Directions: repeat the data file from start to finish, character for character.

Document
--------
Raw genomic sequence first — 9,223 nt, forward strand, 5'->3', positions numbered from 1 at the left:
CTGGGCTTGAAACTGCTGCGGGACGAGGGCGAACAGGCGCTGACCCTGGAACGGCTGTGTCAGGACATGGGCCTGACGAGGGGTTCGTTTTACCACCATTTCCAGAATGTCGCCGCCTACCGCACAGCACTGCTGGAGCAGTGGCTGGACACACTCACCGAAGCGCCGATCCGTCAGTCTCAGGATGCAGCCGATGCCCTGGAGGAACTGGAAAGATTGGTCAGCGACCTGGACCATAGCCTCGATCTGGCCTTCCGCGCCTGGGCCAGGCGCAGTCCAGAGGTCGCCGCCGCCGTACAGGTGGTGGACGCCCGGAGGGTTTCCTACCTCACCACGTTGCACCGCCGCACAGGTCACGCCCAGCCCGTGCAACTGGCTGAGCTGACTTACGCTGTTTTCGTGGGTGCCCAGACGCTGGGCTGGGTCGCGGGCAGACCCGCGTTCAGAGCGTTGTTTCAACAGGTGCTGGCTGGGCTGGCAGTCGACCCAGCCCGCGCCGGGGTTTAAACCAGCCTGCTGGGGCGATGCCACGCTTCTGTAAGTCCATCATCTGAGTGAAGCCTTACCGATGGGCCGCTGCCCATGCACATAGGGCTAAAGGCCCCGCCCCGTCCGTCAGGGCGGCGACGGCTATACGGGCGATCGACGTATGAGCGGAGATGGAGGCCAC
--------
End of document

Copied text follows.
Raw genomic sequence first — 9,223 nt, forward strand, 5'->3', positions numbered from 1 at the left:
CTGGGCTTGAAACTGCTGCGGGACGAGGGCGAACAGGCGCTGACCCTGGAACGGCTGTGTCAGGACATGGGCCTGACGAGGGGTTCGTTTTACCACCATTTCCAGAATGTCGCCGCCTACCGCACAGCACTGCTGGAGCAGTGGCTGGACACACTCACCGAAGCGCCGATCCGTCAGTCTCAGGATGCAGCCGATGCCCTGGAGGAACTGGAAAGATTGGTCAGCGACCTGGACCATAGCCTCGATCTGGCCTTCCGCGCCTGGGCCAGGCGCAGTCCAGAGGTCGCCGCCGCCGTACAGGTGGTGGACGCCCGGAGGGTTTCCTACCTCACCACGTTGCACCGCCGCACAGGTCACGCCCAGCCCGTGCAACTGGCTGAGCTGACTTACGCTGTTTTCGTGGGTGCCCAGACGCTGGGCTGGGTCGCGGGCAGACCCGCGTTCAGAGCGTTGTTTCAACAGGTGCTGGCTGGGCTGGCAGTCGACCCAGCCCGCGCCGGGGTTTAAACCAGCCTGCTGGGGCGATGCCACGCTTCTGTAAGTCCATCATCTGAGTGAAGCCTTACCGATGGGCCGCTGCCCATGCACATAGGGCTAAAGGCCCCGCCCCGTCCGTCAGGGCGGCGACGGCTATACGGGCGATCGACGTATGAGCGGAGATGGAGGCCAC